1951 Jaguar Mark V 3.5 DHC

Stock: J51-465
Current condition: SHOW-DRIVER
Performance: 3.5 Liter, 6 cylinder, 2664 cc, twin SU Carburetors
Transmission: 4 speed manual
Suspension: Independent
Color exterior: Imperial Maroon
Color interior: Tan (with Tan top)
Mileage: 57,168 original miles / 939 since restoration
Wheels: Steel wheels with hubcaps
Brakes: Hydraulic
Vin #: 647465
Engine #: Z3514
Gearbox #: JH4428
Other 1: Body Number: DH1680

(SOLD) The car was owned by a church where it was stored in a barn when the previous owner found it, bought it and commissioned the restoration. The restoration was taken to a no expense spared Concours level. The craftsman ship is superb as well as the color combination. It has been driven less than 1000 miles since the restoration to properly sort it out. It is very hard to find cars of this caliber. This is truly for the discerning collector who demands the best.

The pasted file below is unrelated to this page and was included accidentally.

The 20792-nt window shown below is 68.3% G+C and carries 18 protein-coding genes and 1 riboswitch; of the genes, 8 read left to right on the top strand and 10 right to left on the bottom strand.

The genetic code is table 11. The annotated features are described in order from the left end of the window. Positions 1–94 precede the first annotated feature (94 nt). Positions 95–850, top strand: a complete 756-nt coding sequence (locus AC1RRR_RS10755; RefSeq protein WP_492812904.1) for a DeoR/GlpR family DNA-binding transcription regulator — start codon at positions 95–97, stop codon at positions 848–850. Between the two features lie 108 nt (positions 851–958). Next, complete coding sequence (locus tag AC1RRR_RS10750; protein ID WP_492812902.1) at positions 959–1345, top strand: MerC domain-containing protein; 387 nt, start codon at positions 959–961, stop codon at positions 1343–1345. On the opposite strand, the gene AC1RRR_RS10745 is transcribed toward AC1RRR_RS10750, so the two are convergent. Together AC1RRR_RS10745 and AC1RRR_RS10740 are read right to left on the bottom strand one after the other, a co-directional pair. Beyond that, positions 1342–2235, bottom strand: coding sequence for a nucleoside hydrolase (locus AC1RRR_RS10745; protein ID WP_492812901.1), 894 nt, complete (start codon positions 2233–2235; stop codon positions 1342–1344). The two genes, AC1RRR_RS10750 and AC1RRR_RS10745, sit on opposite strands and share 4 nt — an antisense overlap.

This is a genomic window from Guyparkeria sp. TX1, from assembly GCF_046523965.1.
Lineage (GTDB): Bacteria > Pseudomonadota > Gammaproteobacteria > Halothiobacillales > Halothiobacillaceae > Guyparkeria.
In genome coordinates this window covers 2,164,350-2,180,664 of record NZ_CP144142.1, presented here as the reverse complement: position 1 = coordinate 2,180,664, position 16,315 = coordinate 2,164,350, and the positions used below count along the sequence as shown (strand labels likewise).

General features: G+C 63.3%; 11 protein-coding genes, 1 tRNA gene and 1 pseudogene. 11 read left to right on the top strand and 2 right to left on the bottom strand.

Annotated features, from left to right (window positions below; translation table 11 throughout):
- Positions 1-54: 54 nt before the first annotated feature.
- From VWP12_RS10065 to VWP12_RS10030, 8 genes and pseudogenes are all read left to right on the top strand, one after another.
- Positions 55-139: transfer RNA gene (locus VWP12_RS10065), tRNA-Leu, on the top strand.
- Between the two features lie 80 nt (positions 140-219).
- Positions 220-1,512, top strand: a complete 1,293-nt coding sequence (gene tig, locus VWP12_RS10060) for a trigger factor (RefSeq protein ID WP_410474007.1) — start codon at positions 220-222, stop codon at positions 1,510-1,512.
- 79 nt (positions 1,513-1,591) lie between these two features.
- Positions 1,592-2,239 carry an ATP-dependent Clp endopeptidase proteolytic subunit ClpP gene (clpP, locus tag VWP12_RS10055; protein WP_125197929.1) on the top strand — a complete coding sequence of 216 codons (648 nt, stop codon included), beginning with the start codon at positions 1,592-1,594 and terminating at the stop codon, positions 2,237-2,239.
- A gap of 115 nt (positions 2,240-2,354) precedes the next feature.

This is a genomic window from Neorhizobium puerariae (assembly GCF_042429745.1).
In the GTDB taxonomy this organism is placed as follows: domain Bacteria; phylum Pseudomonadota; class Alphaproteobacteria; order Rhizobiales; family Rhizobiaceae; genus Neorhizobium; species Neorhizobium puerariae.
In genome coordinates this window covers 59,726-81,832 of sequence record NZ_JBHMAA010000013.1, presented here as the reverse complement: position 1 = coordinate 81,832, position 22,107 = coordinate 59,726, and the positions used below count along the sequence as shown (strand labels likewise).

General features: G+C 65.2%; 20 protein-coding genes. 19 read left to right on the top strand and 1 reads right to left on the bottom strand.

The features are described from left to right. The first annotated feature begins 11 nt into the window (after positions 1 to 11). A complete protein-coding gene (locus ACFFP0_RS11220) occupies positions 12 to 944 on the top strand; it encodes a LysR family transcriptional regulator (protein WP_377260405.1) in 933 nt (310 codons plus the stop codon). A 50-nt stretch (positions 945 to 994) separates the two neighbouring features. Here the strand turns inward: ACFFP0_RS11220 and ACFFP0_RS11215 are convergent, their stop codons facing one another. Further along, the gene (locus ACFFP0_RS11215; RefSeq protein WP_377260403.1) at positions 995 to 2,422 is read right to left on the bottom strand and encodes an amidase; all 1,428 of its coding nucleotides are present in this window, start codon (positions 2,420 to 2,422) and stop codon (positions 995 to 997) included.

The Mark V was launched at the 1948 London Motor Show at the same time as the XK120, with which it shared a stand. However, the Mark V vastly outsold the XK120 by roughly 5,000 cars per year as compared to 2,000 cars per year for the XK120. While the XK120 had a new overhead-camshaft XK engine, the Mark V retained the 1936 driveline including the "Jaguar" overhead-valve pushrod straight-6 2½L and 3½L units for which the company was renamed after the war. No 1½L version was offered. Claimed power output in this application was 104 bhp (78 kW) for the 2664 cc Mark V. The chassis was new with independent front suspension by double wishbones and torsion bar, an arrangement that would be used by Jaguar for many future vehicles. It also had hydraulic brakes, and an all pressed steel body. The styling of the car followed prewar SS-Jaguar lines with upright chrome grille and the leaping Jaguar radiator cap mascot became available as an option. There is a distinct hint of the recently modernized Bentley look in the style of the front grill. The wheels were 16-inch (410 mm) steel-disc type, significantly smaller than the 18-inch (460 mm) ones on the MK IV. From the side, a distinctive styling touch was a "tuck in" curve at the base of the rear window following the curved profile of the side glass. Rear-wheel spats (fender skirts) were standard.